The news, and the skews, in the national media
Public health crises come in two forms – those resulting from naturally occurring diseases and those that are the by-product of medical care itself. The opioid crisis is the latest self-inflicted wound in public health. In the US alone, there were 240m opioid prescriptions dispensed in 2015, nearly one for every adult in the general population. In order to tackle the opioid epidemic, we must first tackle a major contributor – physician overprescribing. BMJ editorial, 19 October
I was surprised to read last week that the Czechs are not only the unhealthiest people in the EU but are the unhealthiest people in the world… It turned out that the report’s authors simply assumed that countries with high rates of alcohol consumption, smoking and obesity were sick while those with low rates of alcohol consumption, smoking and obesity were healthy… This is clearly bonkers, but it is what happens when you mistake inputs for outcomes. The ‘public health’ lobby has become obsessed with three modifiable lifestyle factors – alcohol, obesity and tobacco. Unable to see beyond this trio of risk factors for diseases of affluence and old age, there are some who have convinced themselves that they are all that matters.
Christopher Snowdon, Spectator, 2 October
Health messaging relies on a kind of biblical simplicity. There’s no room for nuance if it’s to hit the solar plexus. And so the call goes out: there’s no such thing as safe drinking. You’re hurting yourself – and, worse, your children! This is treacherous territory.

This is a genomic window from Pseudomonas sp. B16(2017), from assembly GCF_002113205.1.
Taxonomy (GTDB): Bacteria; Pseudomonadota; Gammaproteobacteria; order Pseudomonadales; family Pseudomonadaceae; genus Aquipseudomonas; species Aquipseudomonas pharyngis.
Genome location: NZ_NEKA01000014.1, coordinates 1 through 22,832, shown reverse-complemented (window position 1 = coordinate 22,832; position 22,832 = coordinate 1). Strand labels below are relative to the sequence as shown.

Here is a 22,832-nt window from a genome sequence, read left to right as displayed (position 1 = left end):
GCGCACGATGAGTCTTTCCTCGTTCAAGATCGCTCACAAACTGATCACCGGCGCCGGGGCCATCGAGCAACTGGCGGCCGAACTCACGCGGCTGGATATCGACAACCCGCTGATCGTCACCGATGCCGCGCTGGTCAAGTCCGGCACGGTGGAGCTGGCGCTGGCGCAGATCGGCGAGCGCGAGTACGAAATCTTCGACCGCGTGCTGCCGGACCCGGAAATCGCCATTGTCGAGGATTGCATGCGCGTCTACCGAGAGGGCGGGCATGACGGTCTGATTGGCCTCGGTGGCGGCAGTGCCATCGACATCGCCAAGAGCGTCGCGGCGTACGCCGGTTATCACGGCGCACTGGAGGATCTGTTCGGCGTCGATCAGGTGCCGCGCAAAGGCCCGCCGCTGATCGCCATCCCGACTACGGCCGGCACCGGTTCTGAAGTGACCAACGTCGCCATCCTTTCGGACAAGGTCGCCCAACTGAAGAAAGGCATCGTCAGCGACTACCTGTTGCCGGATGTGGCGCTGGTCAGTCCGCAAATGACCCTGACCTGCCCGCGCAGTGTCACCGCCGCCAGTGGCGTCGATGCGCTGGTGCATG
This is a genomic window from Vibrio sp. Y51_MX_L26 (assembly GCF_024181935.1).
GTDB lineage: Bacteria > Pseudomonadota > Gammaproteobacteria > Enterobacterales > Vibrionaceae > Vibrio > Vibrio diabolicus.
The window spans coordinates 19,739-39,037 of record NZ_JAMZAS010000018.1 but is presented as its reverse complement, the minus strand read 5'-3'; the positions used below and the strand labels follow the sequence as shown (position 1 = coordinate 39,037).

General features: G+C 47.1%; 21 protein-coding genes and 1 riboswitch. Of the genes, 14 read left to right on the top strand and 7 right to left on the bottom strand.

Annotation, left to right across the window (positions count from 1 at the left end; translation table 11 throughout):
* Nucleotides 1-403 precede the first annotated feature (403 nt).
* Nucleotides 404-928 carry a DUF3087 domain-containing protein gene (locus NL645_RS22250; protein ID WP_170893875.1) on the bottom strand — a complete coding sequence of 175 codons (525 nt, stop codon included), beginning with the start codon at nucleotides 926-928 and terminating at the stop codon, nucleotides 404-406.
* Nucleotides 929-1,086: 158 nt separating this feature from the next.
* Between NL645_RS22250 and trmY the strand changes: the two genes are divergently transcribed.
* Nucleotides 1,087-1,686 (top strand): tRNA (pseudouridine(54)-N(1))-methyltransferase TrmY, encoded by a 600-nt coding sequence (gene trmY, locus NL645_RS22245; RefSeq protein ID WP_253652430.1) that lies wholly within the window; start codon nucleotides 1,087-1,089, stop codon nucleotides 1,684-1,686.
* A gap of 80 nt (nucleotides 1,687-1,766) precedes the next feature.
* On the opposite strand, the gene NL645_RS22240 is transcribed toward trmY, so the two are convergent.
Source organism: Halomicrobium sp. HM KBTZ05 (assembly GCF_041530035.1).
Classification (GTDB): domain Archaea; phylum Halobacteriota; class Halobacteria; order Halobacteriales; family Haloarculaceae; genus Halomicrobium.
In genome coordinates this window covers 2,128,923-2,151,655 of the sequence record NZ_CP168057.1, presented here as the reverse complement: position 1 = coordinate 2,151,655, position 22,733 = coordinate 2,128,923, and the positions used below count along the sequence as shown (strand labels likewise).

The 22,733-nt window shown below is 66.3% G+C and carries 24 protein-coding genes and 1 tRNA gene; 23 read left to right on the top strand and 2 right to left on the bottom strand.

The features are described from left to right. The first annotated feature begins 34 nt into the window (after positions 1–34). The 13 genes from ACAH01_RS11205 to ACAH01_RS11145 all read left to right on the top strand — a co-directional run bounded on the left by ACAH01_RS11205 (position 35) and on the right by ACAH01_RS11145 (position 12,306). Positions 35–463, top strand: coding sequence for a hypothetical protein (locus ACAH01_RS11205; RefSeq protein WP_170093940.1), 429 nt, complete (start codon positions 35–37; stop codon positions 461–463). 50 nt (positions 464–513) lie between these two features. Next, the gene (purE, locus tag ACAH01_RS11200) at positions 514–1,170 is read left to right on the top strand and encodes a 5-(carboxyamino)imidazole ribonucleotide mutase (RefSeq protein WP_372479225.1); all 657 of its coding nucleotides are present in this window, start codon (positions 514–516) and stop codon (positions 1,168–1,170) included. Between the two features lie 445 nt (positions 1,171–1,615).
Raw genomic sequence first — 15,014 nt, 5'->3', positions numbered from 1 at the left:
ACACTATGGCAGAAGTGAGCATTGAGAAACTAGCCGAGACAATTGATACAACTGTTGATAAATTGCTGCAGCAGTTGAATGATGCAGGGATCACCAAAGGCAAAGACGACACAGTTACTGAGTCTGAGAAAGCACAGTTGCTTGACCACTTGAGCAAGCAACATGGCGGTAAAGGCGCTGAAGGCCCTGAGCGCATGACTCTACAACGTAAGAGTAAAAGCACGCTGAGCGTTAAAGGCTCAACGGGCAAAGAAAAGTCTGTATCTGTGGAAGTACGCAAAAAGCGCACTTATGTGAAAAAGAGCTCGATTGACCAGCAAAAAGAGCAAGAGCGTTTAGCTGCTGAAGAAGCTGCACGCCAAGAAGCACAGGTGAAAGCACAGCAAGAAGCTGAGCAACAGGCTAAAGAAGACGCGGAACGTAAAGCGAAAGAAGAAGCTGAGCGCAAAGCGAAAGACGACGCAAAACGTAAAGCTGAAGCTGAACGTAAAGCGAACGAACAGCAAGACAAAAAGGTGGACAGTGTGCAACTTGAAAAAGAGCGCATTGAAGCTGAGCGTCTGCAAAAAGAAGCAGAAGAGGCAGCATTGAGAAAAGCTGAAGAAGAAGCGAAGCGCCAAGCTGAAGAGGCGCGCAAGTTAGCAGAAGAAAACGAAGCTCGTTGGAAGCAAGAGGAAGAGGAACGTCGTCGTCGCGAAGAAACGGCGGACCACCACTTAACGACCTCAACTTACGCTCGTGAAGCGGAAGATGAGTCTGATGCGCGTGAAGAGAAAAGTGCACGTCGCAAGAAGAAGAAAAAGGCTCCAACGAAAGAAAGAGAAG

Anne Perkins, Guardian, 18 October
I wonder about parents who are up in arms at the latest findings that even moderate drinking can leave children feeling anxious, and that a tipsy parent is never a good role model… The reason this news has come as a shock is that parents these days don’t even see their drinking as a problem. It’s their right. They came of age in an era when we are supposed to have it all. No one will countenance hardship of any kind: not a moment of hunger or thirst.
Liz Jones, Mail on Sunday, 22 October
Officialdom is still baffled by the Las Vegas mass murders. That’s because they’re only interested in standard explanations. Almost all such killings are committed by people who have been using legal or illegal mind-altering drugs – eg ‘antidepressants’, steroids or cannabis. And we know that the killer Stephen Paddock had been taking diazepam (whose side effects include rage and violence, especially if the person is an abuser of other drugs). It really is time this connection was examined.
Peter Hitchins, Mail on Sunday, 15 October